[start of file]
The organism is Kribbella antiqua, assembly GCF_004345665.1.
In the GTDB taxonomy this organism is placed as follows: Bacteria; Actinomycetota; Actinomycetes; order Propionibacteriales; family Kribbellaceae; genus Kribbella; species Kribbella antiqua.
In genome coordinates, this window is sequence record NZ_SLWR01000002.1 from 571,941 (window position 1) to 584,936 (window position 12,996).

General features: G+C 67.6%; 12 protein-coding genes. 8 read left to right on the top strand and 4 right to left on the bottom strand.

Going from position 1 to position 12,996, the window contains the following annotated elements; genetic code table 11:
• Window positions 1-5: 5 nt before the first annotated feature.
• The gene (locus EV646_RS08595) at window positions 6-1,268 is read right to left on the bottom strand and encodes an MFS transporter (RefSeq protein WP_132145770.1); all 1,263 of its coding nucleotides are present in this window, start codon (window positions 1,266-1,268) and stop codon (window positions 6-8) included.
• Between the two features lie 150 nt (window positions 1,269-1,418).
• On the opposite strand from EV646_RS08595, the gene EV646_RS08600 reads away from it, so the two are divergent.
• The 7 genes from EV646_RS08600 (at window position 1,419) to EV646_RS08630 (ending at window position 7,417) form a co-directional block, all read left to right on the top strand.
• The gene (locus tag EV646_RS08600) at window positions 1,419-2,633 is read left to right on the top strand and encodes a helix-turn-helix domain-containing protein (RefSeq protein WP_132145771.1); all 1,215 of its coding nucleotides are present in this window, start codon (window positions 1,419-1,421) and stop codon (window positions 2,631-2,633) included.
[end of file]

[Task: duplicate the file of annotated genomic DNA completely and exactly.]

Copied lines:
The organism is Kribbella antiqua, assembly GCF_004345665.1.
In the GTDB taxonomy this organism is placed as follows: Bacteria; Actinomycetota; Actinomycetes; order Propionibacteriales; family Kribbellaceae; genus Kribbella; species Kribbella antiqua.
In genome coordinates, this window is sequence record NZ_SLWR01000002.1 from 571,941 (window position 1) to 584,936 (window position 12,996).

General features: G+C 67.6%; 12 protein-coding genes. 8 read left to right on the top strand and 4 right to left on the bottom strand.

Going from position 1 to position 12,996, the window contains the following annotated elements; genetic code table 11:
• Window positions 1-5: 5 nt before the first annotated feature.
• The gene (locus EV646_RS08595) at window positions 6-1,268 is read right to left on the bottom strand and encodes an MFS transporter (RefSeq protein WP_132145770.1); all 1,263 of its coding nucleotides are present in this window, start codon (window positions 1,266-1,268) and stop codon (window positions 6-8) included.
• Between the two features lie 150 nt (window positions 1,269-1,418).
• On the opposite strand from EV646_RS08595, the gene EV646_RS08600 reads away from it, so the two are divergent.
• The 7 genes from EV646_RS08600 (at window position 1,419) to EV646_RS08630 (ending at window position 7,417) form a co-directional block, all read left to right on the top strand.
• The gene (locus tag EV646_RS08600) at window positions 1,419-2,633 is read left to right on the top strand and encodes a helix-turn-helix domain-containing protein (RefSeq protein WP_132145771.1); all 1,215 of its coding nucleotides are present in this window, start codon (window positions 1,419-1,421) and stop codon (window positions 2,631-2,633) included.